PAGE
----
The Central Miracle asserted by Christians is the Incarnation. ... Every other miracle prepares for this, or exhibits this, or results from this. ... The fitness, and therefore credibility, of the particular miracles depends on their relation to the Grand Miracle; all discussion of them in isolation from it is futile.
These observations by Packer and Lewis are neither new nor novel. They merely echo a conviction deeply rooted in the consciousness of the Christian church from her inception. Martin Luther, the sixteenth-century Reformer, notes that the "church fathers took particular delight" in the apostolic testimony that the Word became flesh and dwelt among us. Luther himself wholeheartedly shared the early church's delight in the incarnation, exulting:
He [Jesus Christ] condescends to assume my flesh and blood, my body and soul. He does not become an angel or another magnificent creature; He becomes man. This is a token of God's mercy to wretched human beings; the human heart cannot grasp or understand, let alone express it.
Yet while Packer and Lewis show considerable continuity with their Christian predecessors, they seem somewhat out of step with many of their Christian contemporaries. In 1937, Dorothy Sayers laments, "The Incarnation is the most dramatic thing about Christianity, and indeed, the most dramatic thing that ever entered into the mind of man; but if you tell people so, they stare at you in bewilderment." Bewilderment would be understandable, even expected, if Sayers were describing only the reactions of non-Christians or if by "bewilderment" she meant something akin to the sense of wonder Luther exhibits. Regrettably, this is not the case. Moreover, the situation Sayers describes has not shown signs of widespread improvement since she wrote. The supreme mystery that the Word became flesh, that God, in the person of Jesus Christ, participates unreservedly in the same human nature that we ourselves possess, is at the very center of the Christian faith. All too often, however, modern Christians view the incarnation with something closer to consternation than wonder, and as a result, they tend to push this grandest of realities from the center to the periphery of their confession.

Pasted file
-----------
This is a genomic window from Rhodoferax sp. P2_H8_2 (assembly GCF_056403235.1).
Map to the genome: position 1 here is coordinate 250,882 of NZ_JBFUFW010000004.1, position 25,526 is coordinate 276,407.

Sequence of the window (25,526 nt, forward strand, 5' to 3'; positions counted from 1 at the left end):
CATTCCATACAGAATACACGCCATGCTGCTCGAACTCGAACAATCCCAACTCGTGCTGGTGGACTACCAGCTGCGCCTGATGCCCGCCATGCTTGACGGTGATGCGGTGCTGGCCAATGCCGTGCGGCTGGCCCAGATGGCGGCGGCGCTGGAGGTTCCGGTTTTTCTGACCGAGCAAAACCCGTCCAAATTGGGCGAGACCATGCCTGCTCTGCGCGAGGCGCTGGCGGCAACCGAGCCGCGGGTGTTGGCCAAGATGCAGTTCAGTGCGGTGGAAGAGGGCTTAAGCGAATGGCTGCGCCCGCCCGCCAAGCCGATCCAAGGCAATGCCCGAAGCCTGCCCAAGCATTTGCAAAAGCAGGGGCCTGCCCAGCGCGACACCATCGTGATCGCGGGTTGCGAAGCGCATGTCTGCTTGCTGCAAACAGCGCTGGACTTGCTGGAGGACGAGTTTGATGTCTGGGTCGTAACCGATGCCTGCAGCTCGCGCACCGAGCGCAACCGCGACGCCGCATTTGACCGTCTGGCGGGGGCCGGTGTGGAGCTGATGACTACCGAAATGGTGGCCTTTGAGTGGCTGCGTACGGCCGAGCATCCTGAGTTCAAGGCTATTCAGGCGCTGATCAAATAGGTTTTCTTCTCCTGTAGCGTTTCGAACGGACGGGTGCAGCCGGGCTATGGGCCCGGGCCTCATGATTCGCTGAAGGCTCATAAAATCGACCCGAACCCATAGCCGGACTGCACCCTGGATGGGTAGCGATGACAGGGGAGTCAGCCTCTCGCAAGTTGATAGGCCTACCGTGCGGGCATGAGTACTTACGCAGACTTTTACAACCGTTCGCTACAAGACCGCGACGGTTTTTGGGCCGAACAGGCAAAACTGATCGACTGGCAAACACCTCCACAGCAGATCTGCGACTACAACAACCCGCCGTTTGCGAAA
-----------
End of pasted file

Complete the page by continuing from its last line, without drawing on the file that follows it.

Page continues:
Our contemporary situation notwithstanding, the incarnation must ever remain what John Webster calls "the primary affirmation of the church," for Jesus Christ can never be other than "the incomparably comprehensive context of all creaturely being, knowing and acting, because in and as him God is with humankind in free, creative, and saving love." This is an astoundingly bold declaration in that it situates the knowledge of all things in the context of our knowing Jesus Christ as the divine self-exposition of God and man, identifying the incarnation as the watershed between truth and fiction. The apostle Paul says nothing less when he announces that in Jesus Christ "all things hold together ... that in everything he might be preeminent" (Col. 1:17–18).
This book is a sustained yet necessarily nonexhaustive exploration of the incarnation, a subject as rich and unfathomable as the incarnate God himself. The aim of this chapter is to give this exploration some needed background and vocabulary, contours and context, a broad and sturdy skeletal structure to be filled in by the chapters that follow. We shall pursue this aim by discussing: (1) the nature and function of doctrine; (2) Trinitarian and christological developments regarding the incarnation in the early centuries of the church; and (3) several core convictions that characterize our approach to this supreme mystery of the gospel.
The Peril and Excitement of Christian Orthodoxy